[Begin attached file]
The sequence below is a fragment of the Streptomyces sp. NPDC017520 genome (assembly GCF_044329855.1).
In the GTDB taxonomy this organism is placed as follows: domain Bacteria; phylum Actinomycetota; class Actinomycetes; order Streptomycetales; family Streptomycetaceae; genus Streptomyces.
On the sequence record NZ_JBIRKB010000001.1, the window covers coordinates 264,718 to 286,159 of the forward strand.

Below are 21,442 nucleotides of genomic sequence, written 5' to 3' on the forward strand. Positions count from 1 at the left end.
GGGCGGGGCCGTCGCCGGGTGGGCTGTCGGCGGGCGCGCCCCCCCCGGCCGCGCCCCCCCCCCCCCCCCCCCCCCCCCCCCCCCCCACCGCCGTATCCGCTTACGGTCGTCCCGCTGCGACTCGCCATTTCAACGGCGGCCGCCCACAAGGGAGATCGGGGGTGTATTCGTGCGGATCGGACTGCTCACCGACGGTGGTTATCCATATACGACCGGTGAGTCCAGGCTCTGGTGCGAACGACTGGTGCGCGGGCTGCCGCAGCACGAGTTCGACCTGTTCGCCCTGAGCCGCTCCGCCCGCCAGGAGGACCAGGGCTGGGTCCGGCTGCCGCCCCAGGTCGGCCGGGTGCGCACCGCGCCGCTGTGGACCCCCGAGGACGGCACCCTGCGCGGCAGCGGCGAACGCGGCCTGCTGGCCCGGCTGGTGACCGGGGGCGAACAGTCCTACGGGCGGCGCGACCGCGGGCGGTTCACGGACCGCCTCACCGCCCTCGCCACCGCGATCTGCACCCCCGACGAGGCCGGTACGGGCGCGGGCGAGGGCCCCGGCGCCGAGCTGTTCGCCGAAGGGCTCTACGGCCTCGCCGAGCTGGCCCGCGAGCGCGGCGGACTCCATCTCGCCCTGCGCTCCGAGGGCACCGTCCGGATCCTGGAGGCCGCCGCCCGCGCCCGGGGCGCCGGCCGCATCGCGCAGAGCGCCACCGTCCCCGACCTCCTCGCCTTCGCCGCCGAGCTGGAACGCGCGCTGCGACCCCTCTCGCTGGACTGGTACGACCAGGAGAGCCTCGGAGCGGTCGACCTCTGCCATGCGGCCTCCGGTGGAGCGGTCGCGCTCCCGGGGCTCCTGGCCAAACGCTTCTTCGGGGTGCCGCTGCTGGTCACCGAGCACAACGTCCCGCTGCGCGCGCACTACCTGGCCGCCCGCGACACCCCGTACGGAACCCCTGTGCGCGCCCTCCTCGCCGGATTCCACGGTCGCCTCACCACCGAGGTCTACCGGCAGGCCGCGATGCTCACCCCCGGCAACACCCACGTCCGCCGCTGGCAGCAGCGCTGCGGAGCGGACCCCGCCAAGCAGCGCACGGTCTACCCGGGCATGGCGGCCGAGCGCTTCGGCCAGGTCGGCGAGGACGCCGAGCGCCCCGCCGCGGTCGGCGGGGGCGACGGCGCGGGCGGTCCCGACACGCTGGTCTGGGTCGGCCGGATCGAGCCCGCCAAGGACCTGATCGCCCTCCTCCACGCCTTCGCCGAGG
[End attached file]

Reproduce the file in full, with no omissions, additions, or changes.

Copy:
The sequence below is a fragment of the Streptomyces sp. NPDC017520 genome (assembly GCF_044329855.1).
In the GTDB taxonomy this organism is placed as follows: domain Bacteria; phylum Actinomycetota; class Actinomycetes; order Streptomycetales; family Streptomycetaceae; genus Streptomyces.
On the sequence record NZ_JBIRKB010000001.1, the window covers coordinates 264,718 to 286,159 of the forward strand.

Below are 21,442 nucleotides of genomic sequence, written 5' to 3' on the forward strand. Positions count from 1 at the left end.
GGGCGGGGCCGTCGCCGGGTGGGCTGTCGGCGGGCGCGCCCCCCCCGGCCGCGCCCCCCCCCCCCCCCCCCCCCCCCCCCCCCCCCACCGCCGTATCCGCTTACGGTCGTCCCGCTGCGACTCGCCATTTCAACGGCGGCCGCCCACAAGGGAGATCGGGGGTGTATTCGTGCGGATCGGACTGCTCACCGACGGTGGTTATCCATATACGACCGGTGAGTCCAGGCTCTGGTGCGAACGACTGGTGCGCGGGCTGCCGCAGCACGAGTTCGACCTGTTCGCCCTGAGCCGCTCCGCCCGCCAGGAGGACCAGGGCTGGGTCCGGCTGCCGCCCCAGGTCGGCCGGGTGCGCACCGCGCCGCTGTGGACCCCCGAGGACGGCACCCTGCGCGGCAGCGGCGAACGCGGCCTGCTGGCCCGGCTGGTGACCGGGGGCGAACAGTCCTACGGGCGGCGCGACCGCGGGCGGTTCACGGACCGCCTCACCGCCCTCGCCACCGCGATCTGCACCCCCGACGAGGCCGGTACGGGCGCGGGCGAGGGCCCCGGCGCCGAGCTGTTCGCCGAAGGGCTCTACGGCCTCGCCGAGCTGGCCCGCGAGCGCGGCGGACTCCATCTCGCCCTGCGCTCCGAGGGCACCGTCCGGATCCTGGAGGCCGCCGCCCGCGCCCGGGGCGCCGGCCGCATCGCGCAGAGCGCCACCGTCCCCGACCTCCTCGCCTTCGCCGCCGAGCTGGAACGCGCGCTGCGACCCCTCTCGCTGGACTGGTACGACCAGGAGAGCCTCGGAGCGGTCGACCTCTGCCATGCGGCCTCCGGTGGAGCGGTCGCGCTCCCGGGGCTCCTGGCCAAACGCTTCTTCGGGGTGCCGCTGCTGGTCACCGAGCACAACGTCCCGCTGCGCGCGCACTACCTGGCCGCCCGCGACACCCCGTACGGAACCCCTGTGCGCGCCCTCCTCGCCGGATTCCACGGTCGCCTCACCACCGAGGTCTACCGGCAGGCCGCGATGCTCACCCCCGGCAACACCCACGTCCGCCGCTGGCAGCAGCGCTGCGGAGCGGACCCCGCCAAGCAGCGCACGGTCTACCCGGGCATGGCGGCCGAGCGCTTCGGCCAGGTCGGCGAGGACGCCGAGCGCCCCGCCGCGGTCGGCGGGGGCGACGGCGCGGGCGGTCCCGACACGCTGGTCTGGGTCGGCCGGATCGAGCCCGCCAAGGACCTGATCGCCCTCCTCCACGCCTTCGCCGAGG